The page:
On March 31,1998, the Study Group on the Legal System of Electronic Commerce (Chair:Kenjiro Egashira, University of Tokyo), sponsored by the Director of the Civil Affairs Bureau of the Ministry of Justice, published the "Report on the Legal System of Electronic Commerce". The Study Group has two subcommittees, the System Subcommittee discussing on the foundation of systems necessary to realize secure electronic commerce and electronic applications and the Substantive Law Subcommittee discussing on issues concerning substantive law and the need for amendment of substantive law.
Spread of exchange of digital data through open computer networks enables electronic commerce and electronic applications to public entities.
In electronic commerce and applications, parties to telecommunications cannot convince that data in the name of a person are really generated by the person and that the data are not altered in a computer network because interception and alteration of data in a computer network and generation of forged data can be very easy. So the establishment of legal systems for certifying the identity of a generator of data and the integrity of data is indispensable for the purpose of promoting electronic commerce and realizing secure electronic applications.
In addition, issues concerning the legal effects of electronic signatures which are functionally equivalent to handwritten signatures or seals (inkan) should be discussed in order to improve secure electronic commerce.
In Japan, a corporation's exemplified copy of the commercial register, a certificate of qualification, and a certificate of an impression of a seal, all of which are based on the information registered in the commercial register, are widely used to certify the existence of a company, power of representation of a company's director, and the identity of a director. Then, in the Japanese commercial area, it is considered appropriate to establish electronic authentication systems utilizing information registered in the commercial register in order to realize secure electronic commerce. There are two possible schemes to realize electronic authentication systems utilizing information registered in the commercial register:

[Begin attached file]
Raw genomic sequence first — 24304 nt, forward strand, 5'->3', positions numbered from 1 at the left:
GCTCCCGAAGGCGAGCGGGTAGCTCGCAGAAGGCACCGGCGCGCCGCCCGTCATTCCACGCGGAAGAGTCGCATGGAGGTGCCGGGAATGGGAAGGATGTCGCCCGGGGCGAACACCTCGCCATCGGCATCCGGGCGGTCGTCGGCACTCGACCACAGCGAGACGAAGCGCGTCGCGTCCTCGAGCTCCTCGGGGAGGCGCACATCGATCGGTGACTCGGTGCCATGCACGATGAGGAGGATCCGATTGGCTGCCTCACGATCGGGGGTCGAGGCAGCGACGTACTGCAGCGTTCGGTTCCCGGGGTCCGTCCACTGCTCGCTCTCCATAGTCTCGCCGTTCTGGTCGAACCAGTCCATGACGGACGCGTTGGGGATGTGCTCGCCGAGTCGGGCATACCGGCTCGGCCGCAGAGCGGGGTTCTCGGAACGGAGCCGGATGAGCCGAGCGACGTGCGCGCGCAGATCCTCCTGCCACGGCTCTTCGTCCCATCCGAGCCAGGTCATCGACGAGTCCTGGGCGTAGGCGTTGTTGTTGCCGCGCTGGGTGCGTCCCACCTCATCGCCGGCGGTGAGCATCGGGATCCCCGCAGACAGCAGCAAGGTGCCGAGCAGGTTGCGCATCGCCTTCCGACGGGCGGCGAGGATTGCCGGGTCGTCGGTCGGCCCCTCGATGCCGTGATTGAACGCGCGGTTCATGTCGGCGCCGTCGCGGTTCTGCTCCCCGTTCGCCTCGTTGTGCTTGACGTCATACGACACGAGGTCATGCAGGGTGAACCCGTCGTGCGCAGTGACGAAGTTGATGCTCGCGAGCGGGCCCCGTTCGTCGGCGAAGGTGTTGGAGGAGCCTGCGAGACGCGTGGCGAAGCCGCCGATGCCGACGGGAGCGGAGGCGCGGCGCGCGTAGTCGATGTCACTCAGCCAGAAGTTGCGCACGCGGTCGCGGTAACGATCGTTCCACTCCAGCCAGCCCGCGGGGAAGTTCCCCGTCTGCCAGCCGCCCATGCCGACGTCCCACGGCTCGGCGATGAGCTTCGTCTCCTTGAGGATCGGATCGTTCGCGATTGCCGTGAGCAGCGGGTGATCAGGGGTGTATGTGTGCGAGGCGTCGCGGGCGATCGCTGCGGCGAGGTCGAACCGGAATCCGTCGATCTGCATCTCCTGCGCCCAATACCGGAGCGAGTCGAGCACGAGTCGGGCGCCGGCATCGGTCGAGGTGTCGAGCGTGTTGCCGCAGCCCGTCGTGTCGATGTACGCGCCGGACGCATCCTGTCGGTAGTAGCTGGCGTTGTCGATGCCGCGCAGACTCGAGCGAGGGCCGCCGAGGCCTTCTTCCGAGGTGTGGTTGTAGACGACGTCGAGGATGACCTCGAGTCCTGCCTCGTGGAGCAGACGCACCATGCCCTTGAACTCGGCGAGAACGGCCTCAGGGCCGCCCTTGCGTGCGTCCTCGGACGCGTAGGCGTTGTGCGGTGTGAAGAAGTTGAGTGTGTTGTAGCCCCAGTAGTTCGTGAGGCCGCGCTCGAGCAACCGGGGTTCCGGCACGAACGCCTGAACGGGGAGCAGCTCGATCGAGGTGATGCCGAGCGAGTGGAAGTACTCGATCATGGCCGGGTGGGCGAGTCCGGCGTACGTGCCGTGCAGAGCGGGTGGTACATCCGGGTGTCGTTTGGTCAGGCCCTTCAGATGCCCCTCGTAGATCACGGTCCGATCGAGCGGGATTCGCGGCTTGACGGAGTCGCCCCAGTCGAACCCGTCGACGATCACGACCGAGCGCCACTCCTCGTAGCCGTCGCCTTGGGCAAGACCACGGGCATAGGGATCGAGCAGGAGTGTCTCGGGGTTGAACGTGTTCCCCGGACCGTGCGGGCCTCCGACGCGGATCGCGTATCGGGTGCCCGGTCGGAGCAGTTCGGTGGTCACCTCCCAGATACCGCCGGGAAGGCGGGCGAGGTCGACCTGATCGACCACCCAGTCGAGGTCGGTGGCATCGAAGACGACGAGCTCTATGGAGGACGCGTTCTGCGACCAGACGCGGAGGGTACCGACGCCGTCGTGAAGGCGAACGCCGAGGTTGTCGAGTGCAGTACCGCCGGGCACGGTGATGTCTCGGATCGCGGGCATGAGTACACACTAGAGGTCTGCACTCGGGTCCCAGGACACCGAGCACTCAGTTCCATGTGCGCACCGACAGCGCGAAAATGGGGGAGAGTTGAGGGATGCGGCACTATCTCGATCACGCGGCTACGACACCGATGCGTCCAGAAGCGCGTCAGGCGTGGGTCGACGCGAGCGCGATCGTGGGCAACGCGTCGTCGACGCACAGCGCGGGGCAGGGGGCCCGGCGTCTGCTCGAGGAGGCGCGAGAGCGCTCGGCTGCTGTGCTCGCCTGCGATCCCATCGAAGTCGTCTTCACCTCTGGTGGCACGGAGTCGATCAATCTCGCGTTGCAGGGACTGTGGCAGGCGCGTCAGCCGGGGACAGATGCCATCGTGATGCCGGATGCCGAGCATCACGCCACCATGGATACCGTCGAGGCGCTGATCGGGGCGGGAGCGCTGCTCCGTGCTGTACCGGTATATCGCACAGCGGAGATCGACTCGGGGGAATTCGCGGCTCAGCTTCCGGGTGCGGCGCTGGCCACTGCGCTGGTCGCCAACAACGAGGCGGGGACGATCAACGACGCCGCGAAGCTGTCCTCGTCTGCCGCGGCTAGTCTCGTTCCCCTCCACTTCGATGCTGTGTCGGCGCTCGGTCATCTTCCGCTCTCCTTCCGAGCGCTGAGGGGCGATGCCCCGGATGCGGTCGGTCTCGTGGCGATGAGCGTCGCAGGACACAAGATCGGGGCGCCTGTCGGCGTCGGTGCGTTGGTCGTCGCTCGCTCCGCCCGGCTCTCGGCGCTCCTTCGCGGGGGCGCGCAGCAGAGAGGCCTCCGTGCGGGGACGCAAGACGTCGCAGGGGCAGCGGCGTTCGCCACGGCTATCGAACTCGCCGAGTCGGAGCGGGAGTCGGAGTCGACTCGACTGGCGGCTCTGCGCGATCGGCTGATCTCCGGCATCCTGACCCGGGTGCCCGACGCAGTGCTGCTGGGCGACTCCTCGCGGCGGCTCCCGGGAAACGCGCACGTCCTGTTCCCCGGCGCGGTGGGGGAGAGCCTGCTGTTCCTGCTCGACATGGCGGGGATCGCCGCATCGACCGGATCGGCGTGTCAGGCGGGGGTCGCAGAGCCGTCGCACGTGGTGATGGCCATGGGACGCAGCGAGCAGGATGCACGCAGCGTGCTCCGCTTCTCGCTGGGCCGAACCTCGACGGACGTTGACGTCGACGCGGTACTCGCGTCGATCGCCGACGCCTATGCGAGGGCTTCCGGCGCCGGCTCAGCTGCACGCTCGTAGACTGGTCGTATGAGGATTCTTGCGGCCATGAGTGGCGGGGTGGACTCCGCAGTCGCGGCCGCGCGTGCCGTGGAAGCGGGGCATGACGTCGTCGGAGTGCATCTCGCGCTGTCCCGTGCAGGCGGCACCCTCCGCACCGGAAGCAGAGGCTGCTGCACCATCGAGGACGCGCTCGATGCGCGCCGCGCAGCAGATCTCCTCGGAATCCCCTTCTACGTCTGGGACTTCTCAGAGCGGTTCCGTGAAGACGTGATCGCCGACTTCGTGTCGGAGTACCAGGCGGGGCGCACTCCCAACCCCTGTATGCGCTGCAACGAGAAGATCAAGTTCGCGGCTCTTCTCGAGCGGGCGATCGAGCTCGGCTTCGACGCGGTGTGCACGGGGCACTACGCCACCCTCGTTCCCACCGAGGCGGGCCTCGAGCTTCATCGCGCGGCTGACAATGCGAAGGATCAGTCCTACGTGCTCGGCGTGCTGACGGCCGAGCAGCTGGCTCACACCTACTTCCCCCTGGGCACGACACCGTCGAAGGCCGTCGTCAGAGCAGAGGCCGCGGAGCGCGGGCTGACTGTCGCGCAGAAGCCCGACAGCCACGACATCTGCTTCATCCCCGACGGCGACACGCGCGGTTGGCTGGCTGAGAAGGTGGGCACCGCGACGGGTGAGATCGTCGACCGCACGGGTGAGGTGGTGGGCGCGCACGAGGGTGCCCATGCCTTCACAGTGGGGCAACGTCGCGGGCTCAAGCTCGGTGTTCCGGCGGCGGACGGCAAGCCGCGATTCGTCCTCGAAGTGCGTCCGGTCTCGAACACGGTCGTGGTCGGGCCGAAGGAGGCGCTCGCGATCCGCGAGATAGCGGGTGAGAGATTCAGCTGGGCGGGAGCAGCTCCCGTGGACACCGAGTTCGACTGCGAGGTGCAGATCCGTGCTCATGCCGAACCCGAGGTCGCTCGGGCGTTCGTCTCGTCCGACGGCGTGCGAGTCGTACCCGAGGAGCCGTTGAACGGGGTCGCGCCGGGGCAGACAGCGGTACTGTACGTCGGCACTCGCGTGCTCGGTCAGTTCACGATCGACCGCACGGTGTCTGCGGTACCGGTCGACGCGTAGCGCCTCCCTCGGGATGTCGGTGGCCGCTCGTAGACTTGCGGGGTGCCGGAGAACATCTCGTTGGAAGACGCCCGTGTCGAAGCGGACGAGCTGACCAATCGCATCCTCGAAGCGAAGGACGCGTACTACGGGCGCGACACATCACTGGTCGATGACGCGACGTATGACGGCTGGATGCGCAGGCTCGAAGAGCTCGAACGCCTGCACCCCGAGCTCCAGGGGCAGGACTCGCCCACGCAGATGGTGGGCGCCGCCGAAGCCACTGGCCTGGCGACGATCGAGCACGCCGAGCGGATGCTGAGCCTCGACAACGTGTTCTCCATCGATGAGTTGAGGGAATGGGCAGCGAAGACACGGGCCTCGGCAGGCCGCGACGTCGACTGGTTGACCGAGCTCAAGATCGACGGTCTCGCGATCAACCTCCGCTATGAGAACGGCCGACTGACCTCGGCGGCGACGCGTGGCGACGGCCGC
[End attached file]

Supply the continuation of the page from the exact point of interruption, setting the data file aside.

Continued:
A scheme to provide private certification authorities with information registered in the commercial register
A scheme to provide private certification authorities with information registered in the commercial register electronically in order that the authorities can utilize the information, which has been regarded as highly reliable.
A scheme to establish a certification authority which is operated by the commercial registry and issues electronic certificates for directors of companies, which are highly reliable electronic substitutes for paper-based copies and certificates issued by the commercial registry.
In Japan, the notarization system is used to certify the existence and the contents of a contract and to attach an officially-stamped date to a document to prevent future disputes. The Study Group considers that the following electronic notarization system, which offers the same functions as those of the present notarization system, would be useful to realize secure electronic commerce:
A notary shall attach an electronic officially-stamped date and his/her digital signature to an electronic document.
A notary shall inspect the contents and effectiveness of an electronic private document and attach a certification statement and his/her digital signature to the document.
A notary shall verify the identity of parties to a contract, prepare an electronic notarial document, and attach his/her digital signature to the document.
A notary shall keep electronic notarial documents, notarized private documents, and electronic officially-stamped documents and certify the existence and the contents of the electronic documents.